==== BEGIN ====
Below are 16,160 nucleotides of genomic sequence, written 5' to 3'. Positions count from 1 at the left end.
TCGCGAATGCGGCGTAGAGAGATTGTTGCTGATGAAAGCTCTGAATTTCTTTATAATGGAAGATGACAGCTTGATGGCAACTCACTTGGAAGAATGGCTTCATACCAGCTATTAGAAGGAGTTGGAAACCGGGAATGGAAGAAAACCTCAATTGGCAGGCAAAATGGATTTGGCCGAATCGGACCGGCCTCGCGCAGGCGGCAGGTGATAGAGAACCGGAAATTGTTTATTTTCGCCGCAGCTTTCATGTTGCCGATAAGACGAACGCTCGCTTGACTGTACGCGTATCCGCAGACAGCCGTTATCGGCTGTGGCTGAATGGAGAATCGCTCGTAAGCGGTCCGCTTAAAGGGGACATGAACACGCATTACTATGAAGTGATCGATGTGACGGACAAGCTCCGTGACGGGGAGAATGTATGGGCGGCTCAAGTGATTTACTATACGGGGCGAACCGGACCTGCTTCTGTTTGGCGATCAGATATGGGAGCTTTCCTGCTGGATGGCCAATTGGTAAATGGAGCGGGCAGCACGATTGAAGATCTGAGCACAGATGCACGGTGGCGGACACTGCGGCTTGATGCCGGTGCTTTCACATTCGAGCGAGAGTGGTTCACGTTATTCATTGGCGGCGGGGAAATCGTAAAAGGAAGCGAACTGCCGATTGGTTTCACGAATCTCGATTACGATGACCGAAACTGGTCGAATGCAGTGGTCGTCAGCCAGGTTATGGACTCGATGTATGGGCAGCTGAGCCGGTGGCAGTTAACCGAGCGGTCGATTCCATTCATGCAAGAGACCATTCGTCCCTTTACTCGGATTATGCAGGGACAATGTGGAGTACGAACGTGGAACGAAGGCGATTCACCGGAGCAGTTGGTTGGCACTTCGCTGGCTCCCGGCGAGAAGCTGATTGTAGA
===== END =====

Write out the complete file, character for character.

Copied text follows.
Below are 16,160 nucleotides of genomic sequence, written 5' to 3'. Positions count from 1 at the left end.
TCGCGAATGCGGCGTAGAGAGATTGTTGCTGATGAAAGCTCTGAATTTCTTTATAATGGAAGATGACAGCTTGATGGCAACTCACTTGGAAGAATGGCTTCATACCAGCTATTAGAAGGAGTTGGAAACCGGGAATGGAAGAAAACCTCAATTGGCAGGCAAAATGGATTTGGCCGAATCGGACCGGCCTCGCGCAGGCGGCAGGTGATAGAGAACCGGAAATTGTTTATTTTCGCCGCAGCTTTCATGTTGCCGATAAGACGAACGCTCGCTTGACTGTACGCGTATCCGCAGACAGCCGTTATCGGCTGTGGCTGAATGGAGAATCGCTCGTAAGCGGTCCGCTTAAAGGGGACATGAACACGCATTACTATGAAGTGATCGATGTGACGGACAAGCTCCGTGACGGGGAGAATGTATGGGCGGCTCAAGTGATTTACTATACGGGGCGAACCGGACCTGCTTCTGTTTGGCGATCAGATATGGGAGCTTTCCTGCTGGATGGCCAATTGGTAAATGGAGCGGGCAGCACGATTGAAGATCTGAGCACAGATGCACGGTGGCGGACACTGCGGCTTGATGCCGGTGCTTTCACATTCGAGCGAGAGTGGTTCACGTTATTCATTGGCGGCGGGGAAATCGTAAAAGGAAGCGAACTGCCGATTGGTTTCACGAATCTCGATTACGATGACCGAAACTGGTCGAATGCAGTGGTCGTCAGCCAGGTTATGGACTCGATGTATGGGCAGCTGAGCCGGTGGCAGTTAACCGAGCGGTCGATTCCATTCATGCAAGAGACCATTCGTCCCTTTACTCGGATTATGCAGGGACAATGTGGAGTACGAACGTGGAACGAAGGCGATTCACCGGAGCAGTTGGTTGGCACTTCGCTGGCTCCCGGCGAGAAGCTGATTGTAGA